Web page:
Monday, 17 March 2014

Goodness of Fit

The modern wave of temperament research was started by Thomas & Chess, and they introduced the idea of Goodness of Fit. In a nut-shell, the concept is that particular children's temperaments will be better or worse suited to the environment that they find themselves. In the West, a "difficult" temperament -- high activity level, emotionally volatile -- is not particularly well suited to the way that we raise children. In one of my all-time favourite studies, researchers found that during a drought in Saharan Africa, the "difficult" babies survived whereas most of the babies with easier temperaments died. Alright then, there may be an evolutionary advantage to all that screaming, especially in cultures where attachment parenting is the norm. (To be clear, I can think of few things worse than walking around with a baby strapped on my person -- shivers.)

Anyway. Yesterday Harry and I had our first rock-climbing-at-Rottingdean-beach trip of the season. It was lovely. My camera is broken, so the photo above isn't mine, but you get the idea. Very English rocky coastline. It brought back memories of the summer when Harry was 2-1/2. We were at the same beach with a group of mum-chums who all happened to have girls. The girls were playing with stones while their mums sat chatting. I spent my time running after Harry, trying to prevent him from killing himself by clamouring up huge boulders or running into the sea. I cried a little that afternoon. It was exhausting. 

It has got a lot easier. But our combination is not a perfect fit. I’m not a slug exactly, but I don’t move unless there’s a reason. I love my sedentary job, and an evening of House of Cards with my knitting is my idea of a good time. Harry, on the other hand, is in constant motion. He isn’t one for watching the telly, but when he does get sucked in, he watches standing up, jitterbugging around the living room. He bounds out of bed in the morning raring to go. He often runs around the house screaming for no discernable reason. When I describe (complain about) this sort of thing, people often say that all kids are like that, or at least all boys. I felt so validated when Harry’s keyworker at nursery confirmed that he was the most active child there. In fact, he was the most active child they had had for several years.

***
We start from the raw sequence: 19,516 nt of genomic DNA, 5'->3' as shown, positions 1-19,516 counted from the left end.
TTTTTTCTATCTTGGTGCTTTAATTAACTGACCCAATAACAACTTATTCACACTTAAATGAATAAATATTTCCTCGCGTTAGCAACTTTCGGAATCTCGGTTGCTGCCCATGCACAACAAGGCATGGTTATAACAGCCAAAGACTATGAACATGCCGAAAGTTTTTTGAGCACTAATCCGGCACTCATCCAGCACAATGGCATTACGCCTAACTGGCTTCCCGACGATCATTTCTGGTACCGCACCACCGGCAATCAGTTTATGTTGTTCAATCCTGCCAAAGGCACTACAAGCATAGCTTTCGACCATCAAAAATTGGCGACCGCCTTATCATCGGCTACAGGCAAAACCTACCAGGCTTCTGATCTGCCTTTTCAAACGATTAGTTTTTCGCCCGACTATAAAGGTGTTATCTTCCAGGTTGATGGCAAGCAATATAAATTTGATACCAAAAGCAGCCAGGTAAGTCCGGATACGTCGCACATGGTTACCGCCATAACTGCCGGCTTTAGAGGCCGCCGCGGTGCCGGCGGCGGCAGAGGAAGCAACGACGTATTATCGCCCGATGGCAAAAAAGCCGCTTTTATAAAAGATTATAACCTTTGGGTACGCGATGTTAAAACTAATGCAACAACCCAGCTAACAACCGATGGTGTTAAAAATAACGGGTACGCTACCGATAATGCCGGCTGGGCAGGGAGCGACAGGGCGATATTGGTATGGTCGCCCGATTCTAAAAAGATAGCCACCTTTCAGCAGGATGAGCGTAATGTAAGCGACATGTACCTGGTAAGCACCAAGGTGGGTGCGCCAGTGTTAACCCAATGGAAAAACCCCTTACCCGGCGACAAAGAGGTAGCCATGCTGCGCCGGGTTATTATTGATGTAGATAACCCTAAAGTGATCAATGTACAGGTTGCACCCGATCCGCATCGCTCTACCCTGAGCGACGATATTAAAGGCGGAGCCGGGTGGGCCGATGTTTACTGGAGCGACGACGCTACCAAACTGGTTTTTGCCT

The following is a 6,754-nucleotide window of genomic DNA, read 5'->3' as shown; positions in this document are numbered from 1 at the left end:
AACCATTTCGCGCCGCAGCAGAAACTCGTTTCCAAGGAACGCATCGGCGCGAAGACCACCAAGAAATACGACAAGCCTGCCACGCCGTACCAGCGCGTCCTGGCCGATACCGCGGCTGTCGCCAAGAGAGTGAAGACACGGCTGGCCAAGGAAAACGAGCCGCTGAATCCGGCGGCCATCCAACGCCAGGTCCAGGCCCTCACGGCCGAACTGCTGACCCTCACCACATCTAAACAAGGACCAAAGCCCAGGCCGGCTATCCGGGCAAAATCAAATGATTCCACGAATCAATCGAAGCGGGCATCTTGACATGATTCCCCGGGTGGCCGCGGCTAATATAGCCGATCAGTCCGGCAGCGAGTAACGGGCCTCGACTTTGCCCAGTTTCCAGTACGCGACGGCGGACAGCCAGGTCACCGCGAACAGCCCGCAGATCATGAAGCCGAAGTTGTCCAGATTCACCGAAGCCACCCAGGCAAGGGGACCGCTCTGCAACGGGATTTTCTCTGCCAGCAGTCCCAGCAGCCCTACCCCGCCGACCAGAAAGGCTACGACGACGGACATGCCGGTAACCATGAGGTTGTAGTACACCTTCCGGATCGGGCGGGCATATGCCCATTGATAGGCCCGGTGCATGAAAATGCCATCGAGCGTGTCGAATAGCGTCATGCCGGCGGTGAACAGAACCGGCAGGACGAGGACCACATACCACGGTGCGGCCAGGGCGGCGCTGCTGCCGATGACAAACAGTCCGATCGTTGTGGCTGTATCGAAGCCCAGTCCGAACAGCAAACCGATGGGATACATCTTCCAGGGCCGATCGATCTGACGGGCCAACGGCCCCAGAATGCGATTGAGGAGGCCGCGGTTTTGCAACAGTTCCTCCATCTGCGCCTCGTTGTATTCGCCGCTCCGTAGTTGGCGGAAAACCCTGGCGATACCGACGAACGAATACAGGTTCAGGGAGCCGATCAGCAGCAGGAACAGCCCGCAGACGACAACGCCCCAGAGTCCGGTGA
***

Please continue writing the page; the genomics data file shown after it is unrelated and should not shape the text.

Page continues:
I do find it helpful to be aware of my children’s characteristics in relation to those of their same-age peers. Not to judge or shame -- or perhaps worse – to brag about their accomplishments, but to have this understanding so that I can adjust their environment and experiences to suit their individual natures. Many people have observed that having a young, active child can feel like having a dog. They need to be taken out for a run-around every day. Well, in the case of my very active boy, he and I were often the only ones at the playground before 7 am. And back mid-morning. And again in the afternoon.

All that said, I wouldn't change Harry's nature. He has enabled me to be a lot more active than I otherwise would have been. And like so many traits that can be intensely irritating in children, Harry's energy level will stand him in excellent stead as an adult. I'm actually rather jealous.

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